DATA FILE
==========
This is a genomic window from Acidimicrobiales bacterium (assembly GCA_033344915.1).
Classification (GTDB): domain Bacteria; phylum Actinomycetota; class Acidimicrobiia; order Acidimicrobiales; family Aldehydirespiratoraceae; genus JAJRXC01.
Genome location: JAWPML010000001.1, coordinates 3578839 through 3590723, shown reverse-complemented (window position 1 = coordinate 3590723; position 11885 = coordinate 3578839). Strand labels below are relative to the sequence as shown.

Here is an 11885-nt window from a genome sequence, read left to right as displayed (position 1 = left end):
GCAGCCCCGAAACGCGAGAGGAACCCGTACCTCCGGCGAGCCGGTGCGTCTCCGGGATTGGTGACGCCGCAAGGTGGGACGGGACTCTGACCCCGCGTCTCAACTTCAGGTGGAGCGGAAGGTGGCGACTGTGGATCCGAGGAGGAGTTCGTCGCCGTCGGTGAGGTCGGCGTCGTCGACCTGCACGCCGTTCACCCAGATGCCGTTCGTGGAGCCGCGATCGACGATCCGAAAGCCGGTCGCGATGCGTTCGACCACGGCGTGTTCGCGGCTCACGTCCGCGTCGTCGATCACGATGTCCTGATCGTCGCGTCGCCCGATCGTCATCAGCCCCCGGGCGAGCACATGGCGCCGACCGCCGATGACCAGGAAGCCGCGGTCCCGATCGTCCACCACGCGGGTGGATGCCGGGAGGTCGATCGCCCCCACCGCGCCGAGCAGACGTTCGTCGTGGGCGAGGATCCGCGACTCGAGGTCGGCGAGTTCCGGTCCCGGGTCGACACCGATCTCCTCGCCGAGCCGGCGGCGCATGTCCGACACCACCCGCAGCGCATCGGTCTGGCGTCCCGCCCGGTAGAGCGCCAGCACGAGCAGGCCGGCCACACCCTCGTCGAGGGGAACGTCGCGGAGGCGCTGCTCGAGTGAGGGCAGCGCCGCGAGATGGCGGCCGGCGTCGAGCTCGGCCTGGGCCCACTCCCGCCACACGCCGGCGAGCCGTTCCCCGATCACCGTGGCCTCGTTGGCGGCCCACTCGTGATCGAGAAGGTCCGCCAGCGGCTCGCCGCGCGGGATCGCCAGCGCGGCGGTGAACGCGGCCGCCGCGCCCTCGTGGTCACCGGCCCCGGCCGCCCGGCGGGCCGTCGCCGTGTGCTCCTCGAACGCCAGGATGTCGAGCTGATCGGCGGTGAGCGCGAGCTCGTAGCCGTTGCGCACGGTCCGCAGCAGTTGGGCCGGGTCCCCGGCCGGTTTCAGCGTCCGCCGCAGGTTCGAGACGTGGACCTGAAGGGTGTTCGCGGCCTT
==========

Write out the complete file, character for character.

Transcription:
This is a genomic window from Acidimicrobiales bacterium (assembly GCA_033344915.1).
Classification (GTDB): domain Bacteria; phylum Actinomycetota; class Acidimicrobiia; order Acidimicrobiales; family Aldehydirespiratoraceae; genus JAJRXC01.
Genome location: JAWPML010000001.1, coordinates 3578839 through 3590723, shown reverse-complemented (window position 1 = coordinate 3590723; position 11885 = coordinate 3578839). Strand labels below are relative to the sequence as shown.

Here is an 11885-nt window from a genome sequence, read left to right as displayed (position 1 = left end):
GCAGCCCCGAAACGCGAGAGGAACCCGTACCTCCGGCGAGCCGGTGCGTCTCCGGGATTGGTGACGCCGCAAGGTGGGACGGGACTCTGACCCCGCGTCTCAACTTCAGGTGGAGCGGAAGGTGGCGACTGTGGATCCGAGGAGGAGTTCGTCGCCGTCGGTGAGGTCGGCGTCGTCGACCTGCACGCCGTTCACCCAGATGCCGTTCGTGGAGCCGCGATCGACGATCCGAAAGCCGGTCGCGATGCGTTCGACCACGGCGTGTTCGCGGCTCACGTCCGCGTCGTCGATCACGATGTCCTGATCGTCGCGTCGCCCGATCGTCATCAGCCCCCGGGCGAGCACATGGCGCCGACCGCCGATGACCAGGAAGCCGCGGTCCCGATCGTCCACCACGCGGGTGGATGCCGGGAGGTCGATCGCCCCCACCGCGCCGAGCAGACGTTCGTCGTGGGCGAGGATCCGCGACTCGAGGTCGGCGAGTTCCGGTCCCGGGTCGACACCGATCTCCTCGCCGAGCCGGCGGCGCATGTCCGACACCACCCGCAGCGCATCGGTCTGGCGTCCCGCCCGGTAGAGCGCCAGCACGAGCAGGCCGGCCACACCCTCGTCGAGGGGAACGTCGCGGAGGCGCTGCTCGAGTGAGGGCAGCGCCGCGAGATGGCGGCCGGCGTCGAGCTCGGCCTGGGCCCACTCCCGCCACACGCCGGCGAGCCGTTCCCCGATCACCGTGGCCTCGTTGGCGGCCCACTCGTGATCGAGAAGGTCCGCCAGCGGCTCGCCGCGCGGGATCGCCAGCGCGGCGGTGAACGCGGCCGCCGCGCCCTCGTGGTCACCGGCCCCGGCCGCCCGGCGGGCCGTCGCCGTGTGCTCCTCGAACGCCAGGATGTCGAGCTGATCGGCGGTGAGCGCGAGCTCGTAGCCGTTGCGCACGGTCCGCAGCAGTTGGGCCGGGTCCCCGGCCGGTTTCAGCGTCCGCCGCAGGTTCGAGACGTGGACCTGAAGGGTGTTCGCGGCCTT